Schmigadoon! S2E4 Recap: “Something Real” Spreads the Love

Jenny in the center smiling while Josh on the left and Melissa on the right look at her, surronded by dancers
Screenshot/Apple TV+

The following recap contains spoilers for Schmigadoon! S2E4, “Something Real” (written by Raina Morris and directed by Alice Mathias)

Schmigadoon! S2E4, “Something Real,” starts the second half of the season by allowing the characters other than Josh and Melissa to experience something they have not been able to up until this point, genuine emotional connection. Cinco Paul’s musical homages are just as strong as ever, but there is a quality to Raina Morris’s script for “Something Real” that really packs an emotional punch while still being just as funny as any previous installment of the series.

Melissa (Cecily Strong) and Josh (Keegan-Michael Key) quickly discover that their own happy ending from Josh being found “not guilty” is not what they need to escape Schmicago and decide to set about bringing happy endings to everyone they have met so far. This leads to a great little scene where the two of them use drawings of each of the main characters to explain the connections and motivations of the cast. The funny interlude also includes some great backing music and cues to represent each character. This is interrupted by another fully Sally Bowlesian entrance by Jenny (Dove Cameron) which gives Josh his best idea of the series, introducing our bohemian cabaret showgirl to the hippie commune.

Drawings of each of the main characters
Screenshot/Apple TV+

Up until this point there have been three main settings of Schmigadoon! Season 2, the gritty streets of Schmicago, the Dickensian Quick Street, and the psychedelic junkyard of Trevor (Aaron Tveit) and his merry band of followers. The areas have been kept relatively distinct and while the characters have interloped they have tended to stay mostly to the appropriate eras. With “Something Real” that gets upended and the show gets to make the most of it. Jenny loves the junkyard and, of course, the tribe loves her but Josh didn’t bring her there for that. Josh and Melissa want Trevor to tell a parable that will cause Jenny to talk to her father, Dooley (Alan Cumming).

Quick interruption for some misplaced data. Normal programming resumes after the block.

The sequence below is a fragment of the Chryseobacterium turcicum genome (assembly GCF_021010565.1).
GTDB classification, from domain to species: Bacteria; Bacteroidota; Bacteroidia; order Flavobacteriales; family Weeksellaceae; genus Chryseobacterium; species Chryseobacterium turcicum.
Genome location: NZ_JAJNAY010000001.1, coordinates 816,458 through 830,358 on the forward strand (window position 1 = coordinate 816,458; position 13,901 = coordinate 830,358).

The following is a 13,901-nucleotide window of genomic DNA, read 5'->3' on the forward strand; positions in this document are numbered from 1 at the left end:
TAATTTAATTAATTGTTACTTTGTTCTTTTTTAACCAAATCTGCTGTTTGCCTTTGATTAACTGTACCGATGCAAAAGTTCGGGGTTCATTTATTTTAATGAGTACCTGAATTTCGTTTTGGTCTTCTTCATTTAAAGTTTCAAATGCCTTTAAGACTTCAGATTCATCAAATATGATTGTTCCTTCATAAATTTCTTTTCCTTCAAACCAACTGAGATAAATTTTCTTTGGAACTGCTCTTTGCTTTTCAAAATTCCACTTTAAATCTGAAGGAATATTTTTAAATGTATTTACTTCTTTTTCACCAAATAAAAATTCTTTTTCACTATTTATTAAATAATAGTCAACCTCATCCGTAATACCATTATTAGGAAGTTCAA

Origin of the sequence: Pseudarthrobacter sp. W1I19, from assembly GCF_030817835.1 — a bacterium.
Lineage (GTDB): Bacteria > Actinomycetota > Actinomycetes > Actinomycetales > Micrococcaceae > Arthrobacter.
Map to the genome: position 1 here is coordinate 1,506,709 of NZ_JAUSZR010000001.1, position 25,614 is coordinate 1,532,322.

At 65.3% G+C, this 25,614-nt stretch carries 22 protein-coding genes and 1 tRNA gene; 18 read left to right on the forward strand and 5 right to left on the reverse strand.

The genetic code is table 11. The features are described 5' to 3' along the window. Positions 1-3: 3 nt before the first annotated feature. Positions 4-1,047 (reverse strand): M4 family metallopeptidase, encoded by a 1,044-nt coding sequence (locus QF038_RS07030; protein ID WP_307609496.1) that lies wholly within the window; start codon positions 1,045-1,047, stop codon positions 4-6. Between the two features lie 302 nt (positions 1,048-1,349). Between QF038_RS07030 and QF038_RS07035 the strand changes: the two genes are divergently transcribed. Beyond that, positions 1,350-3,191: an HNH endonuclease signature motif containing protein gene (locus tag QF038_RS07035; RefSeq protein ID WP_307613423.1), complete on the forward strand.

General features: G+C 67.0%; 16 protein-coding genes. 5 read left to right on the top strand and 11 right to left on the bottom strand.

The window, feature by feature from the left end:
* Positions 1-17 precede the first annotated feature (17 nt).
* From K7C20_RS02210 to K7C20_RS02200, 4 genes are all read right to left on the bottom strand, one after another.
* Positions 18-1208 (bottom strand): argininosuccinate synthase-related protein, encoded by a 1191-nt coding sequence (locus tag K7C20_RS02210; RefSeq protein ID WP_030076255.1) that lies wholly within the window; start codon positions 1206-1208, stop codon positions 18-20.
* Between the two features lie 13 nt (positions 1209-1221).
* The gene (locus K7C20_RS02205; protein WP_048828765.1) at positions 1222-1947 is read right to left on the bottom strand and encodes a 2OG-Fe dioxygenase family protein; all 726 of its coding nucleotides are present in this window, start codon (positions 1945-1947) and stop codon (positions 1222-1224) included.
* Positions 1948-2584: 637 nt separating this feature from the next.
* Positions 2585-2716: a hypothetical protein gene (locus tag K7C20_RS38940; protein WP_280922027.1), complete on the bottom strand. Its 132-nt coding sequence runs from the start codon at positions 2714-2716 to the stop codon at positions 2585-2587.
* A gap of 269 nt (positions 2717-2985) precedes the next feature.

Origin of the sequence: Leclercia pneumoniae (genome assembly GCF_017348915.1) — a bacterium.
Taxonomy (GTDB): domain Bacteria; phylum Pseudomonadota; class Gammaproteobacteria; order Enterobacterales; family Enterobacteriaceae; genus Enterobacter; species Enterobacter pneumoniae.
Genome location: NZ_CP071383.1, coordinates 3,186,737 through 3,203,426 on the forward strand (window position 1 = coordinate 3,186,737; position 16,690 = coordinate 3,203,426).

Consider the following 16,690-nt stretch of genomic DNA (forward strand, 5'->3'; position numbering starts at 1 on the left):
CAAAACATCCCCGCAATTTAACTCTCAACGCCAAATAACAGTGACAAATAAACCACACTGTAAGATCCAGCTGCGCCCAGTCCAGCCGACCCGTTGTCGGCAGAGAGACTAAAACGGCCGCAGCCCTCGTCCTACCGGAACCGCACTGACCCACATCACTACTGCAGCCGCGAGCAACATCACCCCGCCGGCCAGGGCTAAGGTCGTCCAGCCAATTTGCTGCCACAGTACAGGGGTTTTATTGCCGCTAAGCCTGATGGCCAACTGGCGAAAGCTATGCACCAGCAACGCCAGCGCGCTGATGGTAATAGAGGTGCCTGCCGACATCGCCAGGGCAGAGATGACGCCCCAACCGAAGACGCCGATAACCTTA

Trevor though won’t give in to the demands and switches from Godspell Jesus to Jesus Christ Superstar Jesus as he musically refuses and closes himself into his tent. This leaves Josh to tell the parable, and so he starts the incredible ditty “Talk to Daddy” and is eventually joined by Melissa and all the other members of the tribe. “Talk to Daddy” is a tour de force of incredible recreations of 60s musical tropes, complete with shot by shot recreations of some of the choreography the song is referencing from “The Rhythm of Life” and “Rich Man’s Frug” from Sweet Charity. Christopher Gattelli’s references here have a tremendous amount of depth and subtlety, but are also instantly recognizable.

Dove Cameron’s reactions to the song are amazing, she has been fantastic all season but her performance here is a step above. She is clearly immersed in the experience, playing and dancing along, but still in her 1920s persona. The character of Jenny too is excited, but not taken in by the experience of the song. While the song is mesmerizing and works on the others, Jenny ends the song focused on only one thing. The hot broody boy who walked away at the beginning. And so Jenny goes to Topher’s tent to console him.

Jenny and Topher holding hands in sillhueette in his tent
Screenshot/Apple TV+